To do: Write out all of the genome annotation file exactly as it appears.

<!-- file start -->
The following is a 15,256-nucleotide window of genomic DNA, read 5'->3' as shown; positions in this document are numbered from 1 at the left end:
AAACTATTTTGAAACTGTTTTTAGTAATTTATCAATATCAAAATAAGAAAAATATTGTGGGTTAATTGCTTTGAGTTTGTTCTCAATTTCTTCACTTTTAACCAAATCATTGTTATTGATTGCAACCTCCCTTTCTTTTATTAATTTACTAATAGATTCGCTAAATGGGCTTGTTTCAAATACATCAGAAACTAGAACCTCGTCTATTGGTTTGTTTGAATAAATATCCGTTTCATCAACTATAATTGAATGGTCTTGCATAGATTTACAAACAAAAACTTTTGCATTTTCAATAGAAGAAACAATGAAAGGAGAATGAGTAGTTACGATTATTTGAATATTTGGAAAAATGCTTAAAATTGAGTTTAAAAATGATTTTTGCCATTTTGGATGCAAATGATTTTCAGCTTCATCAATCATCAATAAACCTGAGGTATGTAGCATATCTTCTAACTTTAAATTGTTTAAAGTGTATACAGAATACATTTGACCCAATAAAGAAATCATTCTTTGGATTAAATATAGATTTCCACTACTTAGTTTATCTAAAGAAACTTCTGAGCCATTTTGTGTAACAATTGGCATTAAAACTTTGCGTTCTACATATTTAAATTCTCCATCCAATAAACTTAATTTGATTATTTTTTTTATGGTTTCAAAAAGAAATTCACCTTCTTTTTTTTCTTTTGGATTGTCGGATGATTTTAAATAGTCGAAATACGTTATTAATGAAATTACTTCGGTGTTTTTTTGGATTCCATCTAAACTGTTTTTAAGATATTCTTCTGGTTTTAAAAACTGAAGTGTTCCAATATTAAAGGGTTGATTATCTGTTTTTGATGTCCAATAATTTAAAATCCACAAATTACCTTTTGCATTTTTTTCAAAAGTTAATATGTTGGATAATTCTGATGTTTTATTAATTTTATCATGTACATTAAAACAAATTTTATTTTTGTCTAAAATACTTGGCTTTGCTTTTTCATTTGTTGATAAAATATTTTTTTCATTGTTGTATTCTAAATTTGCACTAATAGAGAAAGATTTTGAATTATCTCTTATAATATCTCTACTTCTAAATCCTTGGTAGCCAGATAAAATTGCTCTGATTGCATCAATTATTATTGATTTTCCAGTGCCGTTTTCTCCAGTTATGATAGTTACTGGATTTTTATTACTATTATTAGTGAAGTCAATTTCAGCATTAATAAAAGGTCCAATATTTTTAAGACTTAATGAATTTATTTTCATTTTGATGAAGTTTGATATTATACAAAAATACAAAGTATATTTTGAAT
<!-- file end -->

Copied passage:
The following is a 15,256-nucleotide window of genomic DNA, read 5'->3' as shown; positions in this document are numbered from 1 at the left end:
AAACTATTTTGAAACTGTTTTTAGTAATTTATCAATATCAAAATAAGAAAAATATTGTGGGTTAATTGCTTTGAGTTTGTTCTCAATTTCTTCACTTTTAACCAAATCATTGTTATTGATTGCAACCTCCCTTTCTTTTATTAATTTACTAATAGATTCGCTAAATGGGCTTGTTTCAAATACATCAGAAACTAGAACCTCGTCTATTGGTTTGTTTGAATAAATATCCGTTTCATCAACTATAATTGAATGGTCTTGCATAGATTTACAAACAAAAACTTTTGCATTTTCAATAGAAGAAACAATGAAAGGAGAATGAGTAGTTACGATTATTTGAATATTTGGAAAAATGCTTAAAATTGAGTTTAAAAATGATTTTTGCCATTTTGGATGCAAATGATTTTCAGCTTCATCAATCATCAATAAACCTGAGGTATGTAGCATATCTTCTAACTTTAAATTGTTTAAAGTGTATACAGAATACATTTGACCCAATAAAGAAATCATTCTTTGGATTAAATATAGATTTCCACTACTTAGTTTATCTAAAGAAACTTCTGAGCCATTTTGTGTAACAATTGGCATTAAAACTTTGCGTTCTACATATTTAAATTCTCCATCCAATAAACTTAATTTGATTATTTTTTTTATGGTTTCAAAAAGAAATTCACCTTCTTTTTTTTCTTTTGGATTGTCGGATGATTTTAAATAGTCGAAATACGTTATTAATGAAATTACTTCGGTGTTTTTTTGGATTCCATCTAAACTGTTTTTAAGATATTCTTCTGGTTTTAAAAACTGAAGTGTTCCAATATTAAAGGGTTGATTATCTGTTTTTGATGTCCAATAATTTAAAATCCACAAATTACCTTTTGCATTTTTTTCAAAAGTTAATATGTTGGATAATTCTGATGTTTTATTAATTTTATCATGTACATTAAAACAAATTTTATTTTTGTCTAAAATACTTGGCTTTGCTTTTTCATTTGTTGATAAAATATTTTTTTCATTGTTGTATTCTAAATTTGCACTAATAGAGAAAGATTTTGAATTATCTCTTATAATATCTCTACTTCTAAATCCTTGGTAGCCAGATAAAATTGCTCTGATTGCATCAATTATTATTGATTTTCCAGTGCCGTTTTCTCCAGTTATGATAGTTACTGGATTTTTATTACTATTATTAGTGAAGTCAATTTCAGCATTAATAAAAGGTCCAATATTTTTAAGACTTAATGAATTTATTTTCATTTTGATGAAGTTTGATATTATACAAAAATACAAAGTATATTTTGAAT